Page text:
Planning officials have approved a developer's proposal for the city's second casino, leaving it to City Council members to address concerns about the South Philadelphia project's size and use of outdoor signs.
The city Planning Commission voted Tuesday to approve Stadium Casino L.L.C.'s master plan for the Live! Hotel & Casino Philadelphia project, contingent on future Council action that would tweak the proposed location's zoning to allow the development in its current form.
Stadium Casino - a partnership of Cordish Cos. of Baltimore, whose properties include Xfinity Live!, and Greenwood Racing Inc., owner of Parx Casino in Bensalem - proposes a $500 million development at 900 Packer Ave. in Philadelphia's stadium district.
Plans call for a 19-story hotel tower attached to a seven-story parking structure, with gaming, dining, and entertainment on the complex's ground floor. The parking structure also would feature a landscaped "green" roof.
Planning Commission members said during the proposal's first public hearing in August that the design had too much digital signage to meet zoning requirements. The developer responded by removing two large digital signs from the proposal.
But even with that change, the design would still not be permitted under the "special purpose entertainment," or SP-ENT, zoning classification that the developer will request for the site from City Council, Martin Gregorski, director of the Planning Commission's development division, said at Tuesday's hearing.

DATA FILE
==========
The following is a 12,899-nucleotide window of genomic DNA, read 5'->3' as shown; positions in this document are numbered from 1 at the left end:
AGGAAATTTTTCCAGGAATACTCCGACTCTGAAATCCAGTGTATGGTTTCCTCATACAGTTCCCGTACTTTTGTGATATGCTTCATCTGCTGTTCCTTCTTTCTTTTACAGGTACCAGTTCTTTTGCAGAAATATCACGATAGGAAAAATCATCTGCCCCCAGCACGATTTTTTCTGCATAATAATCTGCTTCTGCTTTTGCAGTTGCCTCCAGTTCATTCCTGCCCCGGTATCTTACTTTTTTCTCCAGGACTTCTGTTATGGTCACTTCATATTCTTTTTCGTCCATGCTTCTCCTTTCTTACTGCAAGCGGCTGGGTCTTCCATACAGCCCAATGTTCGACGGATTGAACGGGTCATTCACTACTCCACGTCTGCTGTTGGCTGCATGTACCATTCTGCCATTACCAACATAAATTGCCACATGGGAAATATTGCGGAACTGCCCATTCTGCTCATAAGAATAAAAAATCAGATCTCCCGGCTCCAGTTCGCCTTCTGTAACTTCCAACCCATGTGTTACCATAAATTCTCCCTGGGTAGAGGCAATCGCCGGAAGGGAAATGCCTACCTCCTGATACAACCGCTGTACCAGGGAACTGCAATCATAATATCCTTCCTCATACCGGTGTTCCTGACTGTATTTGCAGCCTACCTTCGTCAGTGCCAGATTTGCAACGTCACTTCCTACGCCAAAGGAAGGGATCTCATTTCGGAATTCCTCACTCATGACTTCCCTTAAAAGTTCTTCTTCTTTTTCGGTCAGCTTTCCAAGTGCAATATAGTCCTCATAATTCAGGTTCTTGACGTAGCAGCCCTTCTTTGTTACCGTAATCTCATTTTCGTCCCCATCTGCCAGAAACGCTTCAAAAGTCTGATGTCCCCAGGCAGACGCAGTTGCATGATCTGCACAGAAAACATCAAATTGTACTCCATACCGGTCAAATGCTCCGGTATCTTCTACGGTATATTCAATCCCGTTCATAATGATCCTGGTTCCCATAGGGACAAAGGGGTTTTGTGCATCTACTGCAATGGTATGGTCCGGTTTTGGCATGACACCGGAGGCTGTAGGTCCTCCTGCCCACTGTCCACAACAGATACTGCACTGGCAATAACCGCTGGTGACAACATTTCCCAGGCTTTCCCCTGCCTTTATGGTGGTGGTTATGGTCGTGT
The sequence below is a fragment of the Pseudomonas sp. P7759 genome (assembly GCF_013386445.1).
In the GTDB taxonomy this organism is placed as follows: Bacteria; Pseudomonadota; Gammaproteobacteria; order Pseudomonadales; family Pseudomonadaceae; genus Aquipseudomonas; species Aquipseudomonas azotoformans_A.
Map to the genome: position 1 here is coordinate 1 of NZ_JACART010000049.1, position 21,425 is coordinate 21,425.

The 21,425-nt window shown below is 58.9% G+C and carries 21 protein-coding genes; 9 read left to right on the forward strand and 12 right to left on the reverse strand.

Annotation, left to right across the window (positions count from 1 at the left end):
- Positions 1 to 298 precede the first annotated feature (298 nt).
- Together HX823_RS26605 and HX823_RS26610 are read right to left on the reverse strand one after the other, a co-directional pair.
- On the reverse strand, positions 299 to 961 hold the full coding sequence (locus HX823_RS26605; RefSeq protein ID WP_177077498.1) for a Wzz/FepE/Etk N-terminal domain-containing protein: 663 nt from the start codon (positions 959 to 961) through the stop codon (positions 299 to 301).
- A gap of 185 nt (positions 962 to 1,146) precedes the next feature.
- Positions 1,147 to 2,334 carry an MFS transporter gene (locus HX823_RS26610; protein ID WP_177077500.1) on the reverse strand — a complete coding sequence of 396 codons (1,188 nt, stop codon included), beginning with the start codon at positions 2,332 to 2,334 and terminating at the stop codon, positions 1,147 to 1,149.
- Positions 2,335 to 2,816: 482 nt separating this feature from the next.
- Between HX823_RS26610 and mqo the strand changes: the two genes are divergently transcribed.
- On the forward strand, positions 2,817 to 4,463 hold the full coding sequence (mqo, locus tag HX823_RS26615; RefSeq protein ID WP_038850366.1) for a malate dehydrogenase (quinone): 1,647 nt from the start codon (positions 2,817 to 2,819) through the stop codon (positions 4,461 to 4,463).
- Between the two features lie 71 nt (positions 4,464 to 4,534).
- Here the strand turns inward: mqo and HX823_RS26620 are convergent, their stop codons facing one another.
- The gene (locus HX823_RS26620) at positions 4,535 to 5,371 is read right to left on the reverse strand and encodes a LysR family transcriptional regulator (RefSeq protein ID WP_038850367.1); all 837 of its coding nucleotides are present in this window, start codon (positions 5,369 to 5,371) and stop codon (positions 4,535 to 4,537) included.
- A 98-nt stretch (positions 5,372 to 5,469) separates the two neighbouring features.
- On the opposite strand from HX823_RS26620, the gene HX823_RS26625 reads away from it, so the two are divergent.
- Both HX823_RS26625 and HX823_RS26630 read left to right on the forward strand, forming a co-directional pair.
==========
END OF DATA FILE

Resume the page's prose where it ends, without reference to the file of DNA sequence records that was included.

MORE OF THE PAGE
The project also lacks necessary open areas and has too much floor space, Gregorski said.
It will be up to Council to relax the requirements of the SP-ENT classification while considering the rezoning request, he said.
Cordish has said the casino development is expected to take 15 months to complete after it secures final approvals and permits.
The developer has begun seeking those approvals despite a legal challenge by rival groups to the gaming license Stadium Casino was granted in November.
The Pennsylvania Supreme Court is reviewing briefs in an appeal by the rivals, which allege that Stadium Casino's interest in Parx Casino should have disqualified it from getting another license.
Deputy Mayor Alan Greenberger said a decision on the appeal could come as early as this fall.
Live! would be Philadelphia's second gambling venue. SugarHouse Casino opened on the Delaware riverfront in Fishtown in 2010.
The only members of the public to offer testimony at Tuesday's hearing were local representatives of the National Action Network civil-rights group, which urged commission members to investigate allegations of racist practices by Cordish at sites in Kansas City, Mo., and Lexington, Ky.
Greenberger said the Planning Commission does not have the authority or expertise to vet those claims and said they could be examined by the City Council.
Live! project lawyer Richard W. Hayden said the state Gaming Control Board thoroughly vetted Cordish when its license was granted and found no sign of discriminatory practices.